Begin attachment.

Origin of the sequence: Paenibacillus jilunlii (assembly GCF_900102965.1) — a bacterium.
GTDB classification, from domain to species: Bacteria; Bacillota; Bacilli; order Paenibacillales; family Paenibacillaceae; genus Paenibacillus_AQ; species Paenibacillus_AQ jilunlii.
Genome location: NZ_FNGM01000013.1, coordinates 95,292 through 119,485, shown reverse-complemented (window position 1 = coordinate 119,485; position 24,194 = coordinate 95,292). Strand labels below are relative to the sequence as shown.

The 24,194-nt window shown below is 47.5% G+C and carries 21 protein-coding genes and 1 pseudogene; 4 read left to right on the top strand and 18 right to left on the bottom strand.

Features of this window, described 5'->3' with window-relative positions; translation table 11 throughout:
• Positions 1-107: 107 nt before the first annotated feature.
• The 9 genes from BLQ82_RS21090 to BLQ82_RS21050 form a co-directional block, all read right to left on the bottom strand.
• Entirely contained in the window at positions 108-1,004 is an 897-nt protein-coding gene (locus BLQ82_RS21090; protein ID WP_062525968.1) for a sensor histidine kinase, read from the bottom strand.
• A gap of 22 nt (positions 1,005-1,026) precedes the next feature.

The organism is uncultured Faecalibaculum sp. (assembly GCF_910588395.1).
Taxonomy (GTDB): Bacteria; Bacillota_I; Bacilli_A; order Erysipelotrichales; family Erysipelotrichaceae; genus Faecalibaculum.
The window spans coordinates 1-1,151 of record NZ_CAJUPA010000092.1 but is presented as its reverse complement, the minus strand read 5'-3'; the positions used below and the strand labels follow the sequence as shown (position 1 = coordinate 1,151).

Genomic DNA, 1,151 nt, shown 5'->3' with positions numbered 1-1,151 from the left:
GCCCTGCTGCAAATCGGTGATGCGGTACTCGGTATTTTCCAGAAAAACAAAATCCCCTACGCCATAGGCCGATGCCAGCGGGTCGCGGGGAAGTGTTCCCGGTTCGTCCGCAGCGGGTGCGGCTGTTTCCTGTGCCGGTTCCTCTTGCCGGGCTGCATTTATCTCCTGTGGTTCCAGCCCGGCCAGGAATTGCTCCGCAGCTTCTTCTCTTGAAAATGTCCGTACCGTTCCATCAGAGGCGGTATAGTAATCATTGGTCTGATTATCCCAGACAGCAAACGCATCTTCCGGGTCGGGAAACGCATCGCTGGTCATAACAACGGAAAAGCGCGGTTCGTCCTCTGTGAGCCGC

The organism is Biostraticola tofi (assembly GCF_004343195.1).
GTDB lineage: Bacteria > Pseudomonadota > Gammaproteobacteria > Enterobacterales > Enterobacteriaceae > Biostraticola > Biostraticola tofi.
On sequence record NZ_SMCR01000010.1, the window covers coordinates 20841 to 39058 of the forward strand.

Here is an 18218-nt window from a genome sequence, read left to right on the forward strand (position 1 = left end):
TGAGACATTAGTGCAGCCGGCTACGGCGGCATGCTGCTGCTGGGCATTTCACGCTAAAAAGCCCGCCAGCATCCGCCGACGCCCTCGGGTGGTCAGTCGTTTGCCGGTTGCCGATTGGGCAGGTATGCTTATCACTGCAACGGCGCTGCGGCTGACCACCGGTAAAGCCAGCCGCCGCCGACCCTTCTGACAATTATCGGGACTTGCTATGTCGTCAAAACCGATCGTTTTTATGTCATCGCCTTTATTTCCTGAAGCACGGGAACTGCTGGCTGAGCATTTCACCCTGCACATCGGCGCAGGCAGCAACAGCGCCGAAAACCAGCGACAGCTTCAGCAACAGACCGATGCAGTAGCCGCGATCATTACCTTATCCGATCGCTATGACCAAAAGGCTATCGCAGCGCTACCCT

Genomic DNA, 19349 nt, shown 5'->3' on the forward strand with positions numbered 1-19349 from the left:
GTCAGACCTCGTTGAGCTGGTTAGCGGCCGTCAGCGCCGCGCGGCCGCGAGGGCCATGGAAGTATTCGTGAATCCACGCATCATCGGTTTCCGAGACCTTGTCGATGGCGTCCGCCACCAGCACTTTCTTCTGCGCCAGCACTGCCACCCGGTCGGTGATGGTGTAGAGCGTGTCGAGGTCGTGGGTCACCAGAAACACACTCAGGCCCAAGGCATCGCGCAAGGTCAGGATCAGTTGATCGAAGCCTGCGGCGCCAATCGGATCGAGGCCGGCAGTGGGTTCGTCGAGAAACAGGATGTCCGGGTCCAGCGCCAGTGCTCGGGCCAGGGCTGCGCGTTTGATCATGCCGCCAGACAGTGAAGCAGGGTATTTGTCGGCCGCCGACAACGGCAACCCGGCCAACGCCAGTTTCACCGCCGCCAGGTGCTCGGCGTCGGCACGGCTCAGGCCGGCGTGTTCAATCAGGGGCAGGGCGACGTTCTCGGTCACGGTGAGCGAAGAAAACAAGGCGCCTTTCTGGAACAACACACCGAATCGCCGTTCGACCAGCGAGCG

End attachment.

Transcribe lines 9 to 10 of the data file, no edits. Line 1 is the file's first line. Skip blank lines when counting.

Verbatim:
• A gap of 22 nt (positions 1,005-1,026) precedes the next feature.

The organism is uncultured Faecalibaculum sp. (assembly GCF_910588395.1).